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Fig. 4 | Microbiome

Fig. 4

From: Transductomics: sequencing-based detection and analysis of transduced DNA in pure cultures and microbial communities

Fig. 4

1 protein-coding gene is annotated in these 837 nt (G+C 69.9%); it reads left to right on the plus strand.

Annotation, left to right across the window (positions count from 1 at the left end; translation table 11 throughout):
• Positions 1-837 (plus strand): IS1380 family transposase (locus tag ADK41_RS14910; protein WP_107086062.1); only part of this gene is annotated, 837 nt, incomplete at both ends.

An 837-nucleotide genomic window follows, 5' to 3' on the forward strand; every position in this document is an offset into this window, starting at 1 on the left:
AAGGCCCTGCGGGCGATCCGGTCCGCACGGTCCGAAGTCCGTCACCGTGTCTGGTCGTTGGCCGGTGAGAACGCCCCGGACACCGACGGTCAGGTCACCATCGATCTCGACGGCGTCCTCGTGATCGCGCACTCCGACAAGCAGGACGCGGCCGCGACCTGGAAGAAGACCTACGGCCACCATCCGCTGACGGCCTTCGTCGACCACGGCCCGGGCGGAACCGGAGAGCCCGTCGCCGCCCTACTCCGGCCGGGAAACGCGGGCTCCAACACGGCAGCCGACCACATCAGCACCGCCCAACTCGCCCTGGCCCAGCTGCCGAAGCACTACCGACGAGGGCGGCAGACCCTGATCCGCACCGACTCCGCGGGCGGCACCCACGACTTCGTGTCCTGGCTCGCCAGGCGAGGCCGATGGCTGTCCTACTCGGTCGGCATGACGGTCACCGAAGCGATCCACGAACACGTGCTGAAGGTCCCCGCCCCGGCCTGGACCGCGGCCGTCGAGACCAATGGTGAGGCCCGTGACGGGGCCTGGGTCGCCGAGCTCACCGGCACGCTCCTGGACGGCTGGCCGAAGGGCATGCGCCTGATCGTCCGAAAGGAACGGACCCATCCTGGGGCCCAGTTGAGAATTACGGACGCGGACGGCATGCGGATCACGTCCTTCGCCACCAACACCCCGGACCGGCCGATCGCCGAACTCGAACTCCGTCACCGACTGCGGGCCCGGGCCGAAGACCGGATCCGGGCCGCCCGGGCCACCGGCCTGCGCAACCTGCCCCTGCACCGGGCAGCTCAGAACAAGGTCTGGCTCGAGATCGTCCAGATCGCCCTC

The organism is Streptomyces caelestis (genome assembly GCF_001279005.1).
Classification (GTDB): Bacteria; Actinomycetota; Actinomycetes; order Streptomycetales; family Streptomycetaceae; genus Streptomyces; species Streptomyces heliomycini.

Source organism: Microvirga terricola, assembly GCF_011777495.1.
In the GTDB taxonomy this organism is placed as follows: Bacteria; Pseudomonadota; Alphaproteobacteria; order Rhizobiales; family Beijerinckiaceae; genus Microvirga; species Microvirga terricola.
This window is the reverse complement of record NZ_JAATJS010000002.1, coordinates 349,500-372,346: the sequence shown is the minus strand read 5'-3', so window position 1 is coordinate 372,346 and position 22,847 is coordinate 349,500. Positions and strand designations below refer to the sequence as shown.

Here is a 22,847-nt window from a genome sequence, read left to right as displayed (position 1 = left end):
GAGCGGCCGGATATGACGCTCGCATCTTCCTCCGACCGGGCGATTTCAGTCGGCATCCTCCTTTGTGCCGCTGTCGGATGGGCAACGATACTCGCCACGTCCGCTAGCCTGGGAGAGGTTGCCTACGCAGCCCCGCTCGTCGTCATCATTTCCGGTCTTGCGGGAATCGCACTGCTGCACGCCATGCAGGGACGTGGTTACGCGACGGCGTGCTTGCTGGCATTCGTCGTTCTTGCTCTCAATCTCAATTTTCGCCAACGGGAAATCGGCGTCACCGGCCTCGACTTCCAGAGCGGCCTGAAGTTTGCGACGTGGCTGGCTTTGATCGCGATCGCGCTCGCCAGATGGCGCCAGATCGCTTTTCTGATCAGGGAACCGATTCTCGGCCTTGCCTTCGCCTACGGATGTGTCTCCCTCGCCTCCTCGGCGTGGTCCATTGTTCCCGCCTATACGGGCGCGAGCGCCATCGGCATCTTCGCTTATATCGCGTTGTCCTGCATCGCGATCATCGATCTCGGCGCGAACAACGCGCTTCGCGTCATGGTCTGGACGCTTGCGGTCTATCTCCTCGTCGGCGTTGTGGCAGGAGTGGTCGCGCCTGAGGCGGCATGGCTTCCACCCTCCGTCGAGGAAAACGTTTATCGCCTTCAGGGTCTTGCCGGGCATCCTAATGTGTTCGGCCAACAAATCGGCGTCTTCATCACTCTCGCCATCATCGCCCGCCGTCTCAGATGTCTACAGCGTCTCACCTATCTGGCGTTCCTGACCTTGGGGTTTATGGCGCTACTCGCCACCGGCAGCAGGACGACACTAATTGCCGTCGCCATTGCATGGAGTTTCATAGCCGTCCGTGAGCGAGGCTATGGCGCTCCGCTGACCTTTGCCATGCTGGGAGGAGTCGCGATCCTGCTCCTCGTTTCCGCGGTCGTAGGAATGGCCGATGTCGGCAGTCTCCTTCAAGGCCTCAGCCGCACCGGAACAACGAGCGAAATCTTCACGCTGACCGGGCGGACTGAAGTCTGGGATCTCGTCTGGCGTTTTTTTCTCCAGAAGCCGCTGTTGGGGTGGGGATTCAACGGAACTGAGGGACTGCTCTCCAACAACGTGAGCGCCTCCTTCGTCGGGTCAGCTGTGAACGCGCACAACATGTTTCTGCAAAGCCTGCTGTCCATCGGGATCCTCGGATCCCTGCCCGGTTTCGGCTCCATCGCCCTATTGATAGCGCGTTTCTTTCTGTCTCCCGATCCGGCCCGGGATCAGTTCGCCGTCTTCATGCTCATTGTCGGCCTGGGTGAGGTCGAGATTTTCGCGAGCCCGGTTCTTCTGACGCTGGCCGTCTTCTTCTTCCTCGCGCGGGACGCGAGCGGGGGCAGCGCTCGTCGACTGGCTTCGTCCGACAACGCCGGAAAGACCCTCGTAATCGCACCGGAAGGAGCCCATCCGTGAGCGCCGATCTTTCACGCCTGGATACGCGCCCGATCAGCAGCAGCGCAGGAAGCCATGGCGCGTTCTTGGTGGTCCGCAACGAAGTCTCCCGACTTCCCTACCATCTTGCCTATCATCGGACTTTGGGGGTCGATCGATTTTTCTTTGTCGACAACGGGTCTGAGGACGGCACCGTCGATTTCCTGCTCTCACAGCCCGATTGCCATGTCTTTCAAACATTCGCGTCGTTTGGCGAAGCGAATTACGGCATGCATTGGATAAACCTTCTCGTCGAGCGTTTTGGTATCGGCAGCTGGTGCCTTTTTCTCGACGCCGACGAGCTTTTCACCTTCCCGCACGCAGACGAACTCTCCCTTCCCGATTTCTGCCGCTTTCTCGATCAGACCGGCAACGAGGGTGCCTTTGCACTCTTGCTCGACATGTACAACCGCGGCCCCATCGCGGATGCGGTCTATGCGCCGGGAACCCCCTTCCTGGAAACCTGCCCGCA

Other types of transduction. a Lateral transduction (see description for prophage λ) and transduction of a chromosomal island by prophages in E. faecalis VE14089. The chromosome of E. faecalis contains multiple prophages including φ1 and the chromosomal island EfCIV583. Upon induction, φ1 and EfCIV583 are excised from the chromosome and replicated. EfCIV583 hijacks the structural proteins of φ1 when they are produced and a large number of phage particles that carry the EfCIV583 genome are produced. b E. faecalis VE14089 genome coverage patterns associated with prophage induction and EfCIV583 transduction. Whole genome sequencing (WGS) reads and purified VLPs were mapped to the E. faecalis genome. The lowest part of the box shows VLP read coverage on a log scale. The small numbers in this plot give × fold coverage for specific genome positions corresponding to prophages or the chromosomal island EfCIV583 and the surrounding areas that are likely transduced. The positions of known prophage-like elements and EfCIV583 in the E. faecalis genome are highlighted by grey bars. c Gene transfer agent-like packaging of the B. subtilis chromosome by the defective prophage PBSX. The B. subtilis chromosome contains a variety of prophages and prophage-like elements including the defective prophage PBSX [37]. Upon expression of the PBSX genes, phage-like particles are produced, which contain random 13 kbp pieces of the host chromosome [38]. d B. subtilis genome coverage patterns associated with prophage induction. Whole genome sequencing (WGS) reads and purified prophage particle reads were mapped to the B. subtilis genome. The positions of known prophages and prophage-like elements in the B. subtilis genome [37] are highlighted by grey bars

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